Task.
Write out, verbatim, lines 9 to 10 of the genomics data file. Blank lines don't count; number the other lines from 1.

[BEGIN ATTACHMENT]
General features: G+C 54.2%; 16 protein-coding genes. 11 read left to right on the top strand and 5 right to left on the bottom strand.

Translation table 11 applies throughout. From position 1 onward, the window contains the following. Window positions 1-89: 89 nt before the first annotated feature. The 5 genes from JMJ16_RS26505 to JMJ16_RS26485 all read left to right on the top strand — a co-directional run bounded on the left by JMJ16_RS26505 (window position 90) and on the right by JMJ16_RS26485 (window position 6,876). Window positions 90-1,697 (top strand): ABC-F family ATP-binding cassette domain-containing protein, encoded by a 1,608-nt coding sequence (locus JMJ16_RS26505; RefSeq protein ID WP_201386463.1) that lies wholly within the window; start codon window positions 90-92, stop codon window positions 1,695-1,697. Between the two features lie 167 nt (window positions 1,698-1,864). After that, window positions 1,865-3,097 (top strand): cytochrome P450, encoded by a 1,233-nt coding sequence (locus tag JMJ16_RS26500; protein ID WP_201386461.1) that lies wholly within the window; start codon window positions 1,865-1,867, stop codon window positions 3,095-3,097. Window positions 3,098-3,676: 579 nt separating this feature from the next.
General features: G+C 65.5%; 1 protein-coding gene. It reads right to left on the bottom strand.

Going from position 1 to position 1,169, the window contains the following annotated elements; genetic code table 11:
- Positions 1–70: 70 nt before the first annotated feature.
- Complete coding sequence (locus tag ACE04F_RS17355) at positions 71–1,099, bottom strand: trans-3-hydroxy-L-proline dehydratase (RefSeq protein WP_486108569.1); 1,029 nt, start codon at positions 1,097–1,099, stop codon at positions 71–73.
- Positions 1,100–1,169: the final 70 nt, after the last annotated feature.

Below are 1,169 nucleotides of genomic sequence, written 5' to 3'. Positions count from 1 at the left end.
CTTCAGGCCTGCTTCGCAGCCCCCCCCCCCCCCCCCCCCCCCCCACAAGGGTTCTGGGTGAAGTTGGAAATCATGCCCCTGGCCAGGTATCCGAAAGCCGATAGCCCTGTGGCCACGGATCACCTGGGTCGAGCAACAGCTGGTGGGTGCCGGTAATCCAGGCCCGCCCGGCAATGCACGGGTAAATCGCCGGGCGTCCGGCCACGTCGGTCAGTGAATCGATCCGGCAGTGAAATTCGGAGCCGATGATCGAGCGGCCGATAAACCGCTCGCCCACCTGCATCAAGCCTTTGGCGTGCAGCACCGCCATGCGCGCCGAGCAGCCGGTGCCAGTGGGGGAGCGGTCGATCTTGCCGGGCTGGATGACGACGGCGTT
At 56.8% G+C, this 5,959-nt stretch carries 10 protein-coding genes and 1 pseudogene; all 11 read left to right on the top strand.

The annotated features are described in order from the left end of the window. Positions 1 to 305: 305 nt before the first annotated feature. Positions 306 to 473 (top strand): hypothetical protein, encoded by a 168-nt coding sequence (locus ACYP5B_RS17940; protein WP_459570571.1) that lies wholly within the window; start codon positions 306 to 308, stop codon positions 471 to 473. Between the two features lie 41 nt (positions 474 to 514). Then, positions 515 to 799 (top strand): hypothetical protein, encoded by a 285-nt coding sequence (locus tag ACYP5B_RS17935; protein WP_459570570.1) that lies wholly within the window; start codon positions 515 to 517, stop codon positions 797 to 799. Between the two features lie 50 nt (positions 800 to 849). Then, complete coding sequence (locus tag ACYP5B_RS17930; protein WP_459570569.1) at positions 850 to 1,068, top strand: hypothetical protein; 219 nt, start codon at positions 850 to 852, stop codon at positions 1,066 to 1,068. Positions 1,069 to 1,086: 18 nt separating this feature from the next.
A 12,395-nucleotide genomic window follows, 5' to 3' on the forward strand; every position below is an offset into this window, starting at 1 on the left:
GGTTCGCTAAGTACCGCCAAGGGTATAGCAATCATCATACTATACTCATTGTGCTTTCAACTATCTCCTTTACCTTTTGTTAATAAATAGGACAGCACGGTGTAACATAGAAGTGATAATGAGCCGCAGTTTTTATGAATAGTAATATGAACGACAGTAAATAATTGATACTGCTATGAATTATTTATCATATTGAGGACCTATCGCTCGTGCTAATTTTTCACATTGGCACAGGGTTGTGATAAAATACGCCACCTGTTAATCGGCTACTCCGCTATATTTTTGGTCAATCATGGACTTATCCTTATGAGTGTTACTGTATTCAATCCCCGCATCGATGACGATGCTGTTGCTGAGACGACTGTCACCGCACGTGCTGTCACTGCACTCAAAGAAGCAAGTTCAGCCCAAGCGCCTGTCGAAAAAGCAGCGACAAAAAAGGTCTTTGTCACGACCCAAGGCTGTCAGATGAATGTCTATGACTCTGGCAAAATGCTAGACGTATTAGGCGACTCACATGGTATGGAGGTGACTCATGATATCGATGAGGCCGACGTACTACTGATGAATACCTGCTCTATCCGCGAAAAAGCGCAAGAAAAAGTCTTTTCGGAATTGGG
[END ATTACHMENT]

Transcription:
CTTCAGGCCTGCTTCGCAGCCCCCCCCCCCCCCCCCCCCCCCCCACAAGGGTTCTGGGTGAAGTTGGAAATCATGCCCCTGGCCAGGTATCCGAAAGCCGATAGCCCTGTGGCCACGGATCACCTGGGTCGAGCAACAGCTGGTGGGTGCCGGTAATCCAGGCCCGCCCGGCAATGCACGGGTAAATCGCCGGGCGTCCGGCCACGTCGGTCAGTGAATCGATCCGGCAGTGAAATTCGGAGCCGATGATCGAGCGGCCGATAAACCGCTCGCCCACCTGCATCAAGCCTTTGGCGTGCAGCACCGCCATGCGCGCCGAGCAGCCGGTGCCAGTGGGGGAGCGGTCGATCTTGCCGGGCTGGATGACGACGGCGTT
At 56.8% G+C, this 5,959-nt stretch carries 10 protein-coding genes and 1 pseudogene; all 11 read left to right on the top strand.